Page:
Swimming in an Ocean of Italian Verbs

Caravaggio's "Medus" (one of my favorite paintings in the Uffizi) aptly illustrates my first reactions to the abyss of Italian verb tense and conjugations.

Caravaggio’s Medusa (one of my favorite paintings in the Uffizi) aptly illustrates my first reactions to the abyss of Italian verb tenses and conjugations.

Sto nuotando in un oceano di verbi Italiani. I am swimming in an ocean of Italian verbs.

I’ve just completed three weeks of intensive Italian language classes and have proceeded to the next level. “Yay!”, but I really have to commit this stuff to memory by practicing as much as I can. This isn’t like a dreaded, required college course that you take, pass and leave in the review mirror as quickly as possible. My success at building a robust life in Italy depends on my having a strong command of the language.

This most recent level was level 5. Believe me, this is difficult stuff, unless you are a prodigy when it comes to languages (like my dear friend Arun). I’m a bit envious of my fellow students at the school who come from other romance languages like Spanish, French and Portuguese since Italian shares many similarities with them. For English speakers, and students from vastly different languages like Japanese, Russian, and Swedish, I feel a greater kinship. I see the same looks of confusion on their faces when we’re forming sentences with a different logic and syntax from our native tongues.

Moments exist when I “get it” and I actually can put together a sentence that isn’t remedial. I won’t allow myself to feel like I’m stuck in the Italian equivalent of the Dick, Jane and Spot series from my first grade in elementary school. To achieve this I have to practice, practice, practice…and then practice some more. For this reason I crave having additional homework exercises.

Last Wednesday, I left class feeling as though the top of my head was about to blow off and all the information pertaining to Italian congiuntivo trapassato verbs and passato remoto verbs would come shooting out of my brain in every direction. I imagined myself as Medusa, and the writhing snakes were competing verb tenses. You may be thinking I have an overly active imagination and sense of drama. Maybe so, but this is my metaphor for communicating how overwhelmed I was. I also knew I needed space, time, and trust that my brain would know how to process this information and file it away in such a manner that the information actually would become useful. At times like these I am learning to become respectful of my brain saying “Give me some space to do my thing.”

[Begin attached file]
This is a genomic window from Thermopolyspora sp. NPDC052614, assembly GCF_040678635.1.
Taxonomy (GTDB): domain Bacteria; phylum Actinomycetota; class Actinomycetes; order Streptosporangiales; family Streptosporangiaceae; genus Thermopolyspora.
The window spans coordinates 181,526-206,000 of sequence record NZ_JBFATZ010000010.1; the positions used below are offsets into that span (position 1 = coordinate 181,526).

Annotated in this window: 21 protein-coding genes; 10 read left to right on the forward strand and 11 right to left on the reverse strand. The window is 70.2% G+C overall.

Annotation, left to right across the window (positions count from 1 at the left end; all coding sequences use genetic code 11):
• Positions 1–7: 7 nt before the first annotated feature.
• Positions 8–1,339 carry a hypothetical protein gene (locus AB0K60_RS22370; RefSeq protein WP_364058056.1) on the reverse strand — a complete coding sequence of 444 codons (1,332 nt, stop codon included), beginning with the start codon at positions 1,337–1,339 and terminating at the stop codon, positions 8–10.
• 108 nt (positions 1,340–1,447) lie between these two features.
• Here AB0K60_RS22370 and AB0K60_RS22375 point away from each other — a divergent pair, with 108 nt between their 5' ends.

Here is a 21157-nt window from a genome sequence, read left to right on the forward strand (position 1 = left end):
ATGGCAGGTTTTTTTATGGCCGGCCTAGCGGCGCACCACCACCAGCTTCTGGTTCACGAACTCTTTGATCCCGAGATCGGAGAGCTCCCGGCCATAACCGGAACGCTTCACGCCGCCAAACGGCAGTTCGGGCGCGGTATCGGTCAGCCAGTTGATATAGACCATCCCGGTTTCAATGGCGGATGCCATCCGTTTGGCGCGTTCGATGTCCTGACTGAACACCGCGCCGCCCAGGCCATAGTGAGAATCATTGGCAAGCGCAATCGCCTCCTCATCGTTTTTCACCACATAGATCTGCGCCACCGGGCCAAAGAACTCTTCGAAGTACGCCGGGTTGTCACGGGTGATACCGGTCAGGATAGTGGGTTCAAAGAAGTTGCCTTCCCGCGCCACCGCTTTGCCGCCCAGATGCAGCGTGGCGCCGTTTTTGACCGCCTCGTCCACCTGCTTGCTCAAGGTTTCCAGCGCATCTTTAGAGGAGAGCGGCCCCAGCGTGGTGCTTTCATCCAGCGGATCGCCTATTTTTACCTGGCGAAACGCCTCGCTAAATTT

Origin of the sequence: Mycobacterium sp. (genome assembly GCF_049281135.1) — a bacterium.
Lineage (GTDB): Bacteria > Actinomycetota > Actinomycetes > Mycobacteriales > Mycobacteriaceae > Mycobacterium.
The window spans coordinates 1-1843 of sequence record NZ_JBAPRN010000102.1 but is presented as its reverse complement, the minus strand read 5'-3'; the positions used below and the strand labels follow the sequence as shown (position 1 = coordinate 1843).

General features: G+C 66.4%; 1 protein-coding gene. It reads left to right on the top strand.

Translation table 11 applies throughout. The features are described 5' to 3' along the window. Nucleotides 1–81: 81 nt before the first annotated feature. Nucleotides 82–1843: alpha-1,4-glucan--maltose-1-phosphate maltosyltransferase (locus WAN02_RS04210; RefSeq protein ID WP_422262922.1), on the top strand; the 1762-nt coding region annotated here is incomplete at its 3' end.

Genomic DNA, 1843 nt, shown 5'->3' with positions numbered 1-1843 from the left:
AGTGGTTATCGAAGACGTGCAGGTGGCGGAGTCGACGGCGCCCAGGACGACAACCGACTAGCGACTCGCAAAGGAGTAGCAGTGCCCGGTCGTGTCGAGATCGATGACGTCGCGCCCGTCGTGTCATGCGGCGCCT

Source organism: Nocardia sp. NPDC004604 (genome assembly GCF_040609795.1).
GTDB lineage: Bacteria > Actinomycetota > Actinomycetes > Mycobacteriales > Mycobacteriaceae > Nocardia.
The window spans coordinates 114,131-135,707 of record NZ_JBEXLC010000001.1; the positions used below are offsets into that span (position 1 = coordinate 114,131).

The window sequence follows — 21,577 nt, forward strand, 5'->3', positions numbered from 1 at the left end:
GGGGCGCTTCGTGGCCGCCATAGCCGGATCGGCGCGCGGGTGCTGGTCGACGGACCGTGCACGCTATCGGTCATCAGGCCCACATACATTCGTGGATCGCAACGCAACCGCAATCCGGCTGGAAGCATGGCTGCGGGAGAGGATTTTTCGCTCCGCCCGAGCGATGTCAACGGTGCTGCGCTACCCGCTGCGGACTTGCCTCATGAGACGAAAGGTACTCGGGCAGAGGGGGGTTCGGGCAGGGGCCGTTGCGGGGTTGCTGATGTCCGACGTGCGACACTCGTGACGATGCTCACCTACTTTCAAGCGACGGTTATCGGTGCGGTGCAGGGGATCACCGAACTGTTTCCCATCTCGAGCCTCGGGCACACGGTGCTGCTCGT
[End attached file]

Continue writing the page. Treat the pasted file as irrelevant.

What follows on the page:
I’m fortunate that Simone is a great teacher and he is shifting into speaking only Italian with me, so I am forced to utilize what I have been learning. We also hanging out with our Italian friends, and even though I often haven’t the foggiest idea of what they are saying, other times I find myself comprehending the gist of the conversation. So, something must be working.

What I have loved learning recently is the congiuntivo trapassato tense. It is a verb tense that I really need to understand and use. Italians rely on it heavily. The congiuntivo trapassato is used to express hypothetical situations or wishes (often regrets) that something could have turned out differently. Our teacher explained to us that this is integral to the Italian spirit and mentality. I find this personally ironic, because my path in life has been teaching me about coming back to the present and not looking over my shoulder, wishing the past was different. Go figure. This is still important for me to understand as part of the Italian psyche. For me, I’ll use more present and future tense verbs to appreciate what is happening now and to appreciate what can be in the future.

Last Friday, I was asked to take a test, along with many other students, to help determine what I have retained from level five and prior levels. I’ve yet to review the results, but I’m anxious to know where I need to hunker down and concentrate. With the massive concentration on constructing new verb tenses, I fear I’ve lost my knowledge of some basic grammar rules regarding prepositions and pronouns.

Today I completed day one of level six. We’re learning about complex combinations of pronouns for certain type of verb tenses. I won’t try to explain, because I’m not sure I understand quite yet. Maybe by the end of the week I’ll be more knowledgeable. Stay tuned….



By |2015-11-09T22:04:43+01:00March 3rd, 2015|Speaking Italian|0 Comments

About the Author:

I’m an American expat living in Italy!

Leave A Comment

This site uses Akismet to reduce spam. Learn how your comment data is processed.

This website uses cookies to improve your experience. By continuing to use this website you consent to our cookie usage and privacy policy. Ok